• Haley

Building Adventure Muscle Memory

Notice their laser focus on the decaying log and how little they care about their epic surroundings.

It happens every year. We have been at this for at least six years and every summer it is like we have never done this before. Camping weekend? We probably do not need lighters to start a fire, or diapers, or hiking socks, or the proper cooking pans. Every year when we start our camping season we will forget 4-5 “essential” pieces of camping equipment. Every. Dang. Year. Luckily, after a few trips we regroup and get so dialed in that we can camp on a whim almost any time without forgetting anything important. This is all a roundabout way to say that this adventure thing is a process. It is a growing process that, at least with kids, never seems to end. With each passing season, time seems to speed up as their skills grow, their gear increases and their basic needs seem to dwindle. Our toddler is only four and already we get to start packing his bag very similar to our own. He no longer needs diapers or formula or bottles. He has graduated from changing tables to pedal bikes and it is honestly a relief.

Baby years are challenging, everyone is adjusting to this new reality of being in this world or becoming a parent for the first time. I do not regret a moment of adventuring with my babies right away. I feel like even at our slower pace we kept up the momentum enough that it is not as hard to continue to get into the wild with our wild ones. My husband and I were laughing at our packing gaps last weekend and as we compiled our annual ‘don’t forget this next time’ list we had to chuckle at ourselves. Every year we do this and every year we survive it. Except for the diaper debacle, that required some expensive gas station diapers. But every year our “essentials” list is proven wrong, we can always survive a weekend on less than we imagine.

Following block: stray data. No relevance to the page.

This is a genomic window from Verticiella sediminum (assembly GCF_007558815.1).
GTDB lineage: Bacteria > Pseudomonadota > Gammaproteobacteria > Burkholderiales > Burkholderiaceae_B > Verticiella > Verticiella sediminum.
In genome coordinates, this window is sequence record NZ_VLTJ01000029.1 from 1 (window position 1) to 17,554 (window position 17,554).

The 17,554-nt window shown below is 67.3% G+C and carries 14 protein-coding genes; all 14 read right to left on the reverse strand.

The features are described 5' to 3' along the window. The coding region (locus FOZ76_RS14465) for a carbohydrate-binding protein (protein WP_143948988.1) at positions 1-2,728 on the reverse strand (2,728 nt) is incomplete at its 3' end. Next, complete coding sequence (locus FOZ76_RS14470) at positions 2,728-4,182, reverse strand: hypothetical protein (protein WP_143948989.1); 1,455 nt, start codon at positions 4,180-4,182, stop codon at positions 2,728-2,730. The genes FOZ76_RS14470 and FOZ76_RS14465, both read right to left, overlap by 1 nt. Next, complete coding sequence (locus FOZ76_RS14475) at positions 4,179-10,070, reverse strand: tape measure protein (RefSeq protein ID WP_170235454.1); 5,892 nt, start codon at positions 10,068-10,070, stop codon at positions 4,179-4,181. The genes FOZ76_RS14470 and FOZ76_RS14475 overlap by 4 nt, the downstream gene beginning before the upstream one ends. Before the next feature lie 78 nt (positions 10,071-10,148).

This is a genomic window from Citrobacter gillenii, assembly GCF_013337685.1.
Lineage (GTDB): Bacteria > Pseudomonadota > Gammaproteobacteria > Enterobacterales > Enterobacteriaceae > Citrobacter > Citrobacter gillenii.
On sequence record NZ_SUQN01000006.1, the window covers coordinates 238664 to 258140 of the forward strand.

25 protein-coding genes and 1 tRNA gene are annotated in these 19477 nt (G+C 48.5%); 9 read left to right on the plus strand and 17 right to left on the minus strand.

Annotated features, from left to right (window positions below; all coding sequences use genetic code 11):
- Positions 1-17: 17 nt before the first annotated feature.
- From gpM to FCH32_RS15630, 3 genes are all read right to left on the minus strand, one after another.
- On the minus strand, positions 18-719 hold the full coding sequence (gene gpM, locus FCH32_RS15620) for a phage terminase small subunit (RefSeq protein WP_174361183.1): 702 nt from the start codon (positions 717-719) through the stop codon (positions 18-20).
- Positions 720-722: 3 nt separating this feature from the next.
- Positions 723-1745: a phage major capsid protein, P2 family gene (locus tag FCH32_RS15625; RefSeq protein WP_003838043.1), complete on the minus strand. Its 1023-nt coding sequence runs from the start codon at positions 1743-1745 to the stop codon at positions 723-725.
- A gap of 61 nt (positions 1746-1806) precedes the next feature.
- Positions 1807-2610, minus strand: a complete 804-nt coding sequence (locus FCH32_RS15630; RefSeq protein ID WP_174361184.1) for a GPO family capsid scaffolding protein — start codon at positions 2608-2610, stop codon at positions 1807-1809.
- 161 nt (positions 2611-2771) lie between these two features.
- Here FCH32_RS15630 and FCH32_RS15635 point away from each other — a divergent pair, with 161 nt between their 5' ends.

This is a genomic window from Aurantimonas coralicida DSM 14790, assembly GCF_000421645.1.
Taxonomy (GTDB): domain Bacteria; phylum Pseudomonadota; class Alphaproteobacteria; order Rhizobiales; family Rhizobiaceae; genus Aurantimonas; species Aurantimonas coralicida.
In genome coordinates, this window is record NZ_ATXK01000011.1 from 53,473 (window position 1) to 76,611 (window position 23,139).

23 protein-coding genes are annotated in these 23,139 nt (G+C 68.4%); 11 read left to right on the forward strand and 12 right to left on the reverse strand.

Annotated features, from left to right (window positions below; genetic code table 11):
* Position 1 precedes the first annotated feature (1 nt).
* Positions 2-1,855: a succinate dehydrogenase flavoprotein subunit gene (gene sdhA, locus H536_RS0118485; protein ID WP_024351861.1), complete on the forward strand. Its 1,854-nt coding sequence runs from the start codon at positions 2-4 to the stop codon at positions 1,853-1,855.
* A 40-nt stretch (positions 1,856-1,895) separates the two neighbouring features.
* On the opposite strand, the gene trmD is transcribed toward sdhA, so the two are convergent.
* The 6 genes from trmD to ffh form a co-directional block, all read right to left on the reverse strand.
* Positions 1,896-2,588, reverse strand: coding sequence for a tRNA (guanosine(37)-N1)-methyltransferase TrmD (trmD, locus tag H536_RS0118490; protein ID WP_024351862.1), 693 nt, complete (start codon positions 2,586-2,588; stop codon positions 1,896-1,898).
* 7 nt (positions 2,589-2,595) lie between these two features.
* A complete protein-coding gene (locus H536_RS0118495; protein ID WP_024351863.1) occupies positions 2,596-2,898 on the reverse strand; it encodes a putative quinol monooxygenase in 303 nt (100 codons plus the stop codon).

If you are worried that you are unprepared to camp, that you do not know everything so you should wait to collect more gear and do more research before you get started, let me ease your mind. You are not ready. You will forget something. More importantly, you will survive it and you will learn from the experience. Even the most remote towns have at bare minimum a gas station, Ace Hardware, Family Dollar and grocery store. My guess is that when you are just starting you will be close enough to one of these things that you will be able to pick up water, snacks and a lighter to start a fire. Those are really the only essentials you absolutely need. The key is to getting started.

Our heaven does not have to match yours

Adventure does not have to look like camping either. I know many adventurous people that do not camp. Adventure is more of a mindset than an activity anyways. If you can walk out your front door and find a bug in the grass you can have an adventure. Start small. Walk around the block or go to a park, or steal a moment on your 5x5’ apartment patio with your loved one. This is how we started. Once you become comfortable outside, try something bigger. Figure out a temperature that you enjoy, and when you get that weather plan a picnic outside, or go watch an outdoor sports game. We spent many early adventure nights watching people play pick up games of all sorts in the park while snacking on sandwiches. After you figure out how to dress for more weather days and get a taste of a sunset or fresh air that can bring more joy (at least to me) than your home AC unit can supply, build on that. Start to replace binge TV sessions with a walk or preparing a meal with someone you love and then enjoying that meal together without the TV blaring in the background.